Police

Dallas Officials Expand Curfew Zone

The Margaret Hunt Hill Bridge, where officers detained hundreds of protesters Monday night, is now covered by the city's curfew order. Surely it's just a coincidence.
The Margaret Hunt Hill Bridge, where officers detained hundreds of protesters Monday night, is now covered by the city's curfew order. Surely it's just a coincidence. Mark Graham
Dallas is expanding the area covered by a curfew order, city officials announced Tuesday afternoon.

The newly expanded curfew zone includes Trinity Groves and West Village. It also now includes the Frank Crowley Courts Building, where a demonstration began Monday evening, and the Margaret Hunt Hill Bridge, where police detained hundreds of protesters later on Monday night.
click to enlarge CITY OF DALLAS
City of Dallas


The curfew is in effect nightly from 7 p.m. to 6 a.m. Officials are urging businesses in the affected area to close no later than 5 p.m. "so all patrons and employees may avoid harm."

Police detained hundreds of marchers on the Margaret Hunt Hill Bridge at about 8:30 p.m. Monday, after officers allowed demonstrators to march onto the east side of the bridge. A group of law enforcement officers including Dallas police, Texas Highway Patrol troopers and Texas National Guard soldiers was blocking the west end of the bridge, preventing protesters from marching into Trinity Groves.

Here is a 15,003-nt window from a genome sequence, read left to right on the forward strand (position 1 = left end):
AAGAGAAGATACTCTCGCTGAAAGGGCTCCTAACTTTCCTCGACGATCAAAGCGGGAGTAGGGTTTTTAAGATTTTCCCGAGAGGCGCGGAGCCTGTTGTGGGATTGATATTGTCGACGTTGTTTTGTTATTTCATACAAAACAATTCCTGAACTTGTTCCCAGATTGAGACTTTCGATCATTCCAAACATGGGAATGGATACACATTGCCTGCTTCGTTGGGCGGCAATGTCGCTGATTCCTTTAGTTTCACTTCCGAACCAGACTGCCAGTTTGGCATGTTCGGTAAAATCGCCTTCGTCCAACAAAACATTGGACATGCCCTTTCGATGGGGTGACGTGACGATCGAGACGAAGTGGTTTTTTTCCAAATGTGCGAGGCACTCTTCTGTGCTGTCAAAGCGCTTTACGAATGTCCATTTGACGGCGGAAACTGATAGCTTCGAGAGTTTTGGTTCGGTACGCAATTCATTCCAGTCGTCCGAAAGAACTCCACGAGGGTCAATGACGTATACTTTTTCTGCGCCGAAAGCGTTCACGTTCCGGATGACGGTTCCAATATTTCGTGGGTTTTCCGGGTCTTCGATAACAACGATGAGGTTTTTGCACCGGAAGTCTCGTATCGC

As protesters neared the west end of the bridge, officers fired smoke canisters, causing some protesters to turn and run back to the east. But officers blocked off the east side of the bridge, bottling protesters up. Officers detained hundreds of protesters, collected their information and released them.

During a news conference Tuesday morning, Dallas police Chief U. Renee Hall said protesters broke the law by marching in a lane of traffic on the bridge. Hall said protesters had been warned that they would be arrested before they walked onto the bridge.
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Silas Allen has been the Dallas Observer's news editor since March 2019. Before coming to Dallas, he worked as a reporter and editor at the Oklahoman in Oklahoma City. He's a Missouri native and a graduate of the University of Missouri.
Contact: Silas Allen